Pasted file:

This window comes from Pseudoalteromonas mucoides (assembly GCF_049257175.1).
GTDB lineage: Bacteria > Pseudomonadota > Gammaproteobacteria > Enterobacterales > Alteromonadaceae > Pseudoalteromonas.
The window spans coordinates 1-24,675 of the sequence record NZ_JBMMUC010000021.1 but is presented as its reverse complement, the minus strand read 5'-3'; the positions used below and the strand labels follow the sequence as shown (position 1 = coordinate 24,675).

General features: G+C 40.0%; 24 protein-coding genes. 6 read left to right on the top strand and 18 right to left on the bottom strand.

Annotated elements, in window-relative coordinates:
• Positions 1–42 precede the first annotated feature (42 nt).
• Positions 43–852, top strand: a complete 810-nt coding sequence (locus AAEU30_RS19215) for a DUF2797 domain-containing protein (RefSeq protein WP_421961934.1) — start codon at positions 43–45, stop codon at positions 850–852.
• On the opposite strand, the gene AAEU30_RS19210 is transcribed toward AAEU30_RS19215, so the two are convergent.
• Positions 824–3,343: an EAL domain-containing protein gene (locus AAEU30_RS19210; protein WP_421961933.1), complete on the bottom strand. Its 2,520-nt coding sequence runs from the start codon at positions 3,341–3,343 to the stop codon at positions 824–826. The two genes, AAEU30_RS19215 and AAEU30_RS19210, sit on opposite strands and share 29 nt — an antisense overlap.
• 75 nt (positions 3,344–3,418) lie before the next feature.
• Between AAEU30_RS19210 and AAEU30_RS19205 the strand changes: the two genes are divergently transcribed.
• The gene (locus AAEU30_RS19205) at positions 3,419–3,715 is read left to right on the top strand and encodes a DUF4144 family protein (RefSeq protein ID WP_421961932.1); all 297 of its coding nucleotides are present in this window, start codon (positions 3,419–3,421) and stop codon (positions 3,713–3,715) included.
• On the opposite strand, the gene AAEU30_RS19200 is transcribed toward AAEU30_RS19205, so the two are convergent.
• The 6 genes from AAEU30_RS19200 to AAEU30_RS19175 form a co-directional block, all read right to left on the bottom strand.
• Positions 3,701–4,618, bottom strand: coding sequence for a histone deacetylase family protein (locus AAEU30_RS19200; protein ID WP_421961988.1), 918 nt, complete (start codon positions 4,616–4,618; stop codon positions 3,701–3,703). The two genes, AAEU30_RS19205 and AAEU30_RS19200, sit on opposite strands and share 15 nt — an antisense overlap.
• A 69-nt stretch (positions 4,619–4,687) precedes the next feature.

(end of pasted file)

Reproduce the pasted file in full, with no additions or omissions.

This window comes from Pseudoalteromonas mucoides (assembly GCF_049257175.1).
GTDB lineage: Bacteria > Pseudomonadota > Gammaproteobacteria > Enterobacterales > Alteromonadaceae > Pseudoalteromonas.
The window spans coordinates 1-24,675 of the sequence record NZ_JBMMUC010000021.1 but is presented as its reverse complement, the minus strand read 5'-3'; the positions used below and the strand labels follow the sequence as shown (position 1 = coordinate 24,675).

General features: G+C 40.0%; 24 protein-coding genes. 6 read left to right on the top strand and 18 right to left on the bottom strand.

Annotated elements, in window-relative coordinates:
• Positions 1–42 precede the first annotated feature (42 nt).
• Positions 43–852, top strand: a complete 810-nt coding sequence (locus AAEU30_RS19215) for a DUF2797 domain-containing protein (RefSeq protein WP_421961934.1) — start codon at positions 43–45, stop codon at positions 850–852.
• On the opposite strand, the gene AAEU30_RS19210 is transcribed toward AAEU30_RS19215, so the two are convergent.
• Positions 824–3,343: an EAL domain-containing protein gene (locus AAEU30_RS19210; protein WP_421961933.1), complete on the bottom strand. Its 2,520-nt coding sequence runs from the start codon at positions 3,341–3,343 to the stop codon at positions 824–826. The two genes, AAEU30_RS19215 and AAEU30_RS19210, sit on opposite strands and share 29 nt — an antisense overlap.
• 75 nt (positions 3,344–3,418) lie before the next feature.
• Between AAEU30_RS19210 and AAEU30_RS19205 the strand changes: the two genes are divergently transcribed.
• The gene (locus AAEU30_RS19205) at positions 3,419–3,715 is read left to right on the top strand and encodes a DUF4144 family protein (RefSeq protein ID WP_421961932.1); all 297 of its coding nucleotides are present in this window, start codon (positions 3,419–3,421) and stop codon (positions 3,713–3,715) included.
• On the opposite strand, the gene AAEU30_RS19200 is transcribed toward AAEU30_RS19205, so the two are convergent.
• The 6 genes from AAEU30_RS19200 to AAEU30_RS19175 form a co-directional block, all read right to left on the bottom strand.
• Positions 3,701–4,618, bottom strand: coding sequence for a histone deacetylase family protein (locus AAEU30_RS19200; protein ID WP_421961988.1), 918 nt, complete (start codon positions 4,616–4,618; stop codon positions 3,701–3,703). The two genes, AAEU30_RS19205 and AAEU30_RS19200, sit on opposite strands and share 15 nt — an antisense overlap.
• A 69-nt stretch (positions 4,619–4,687) precedes the next feature.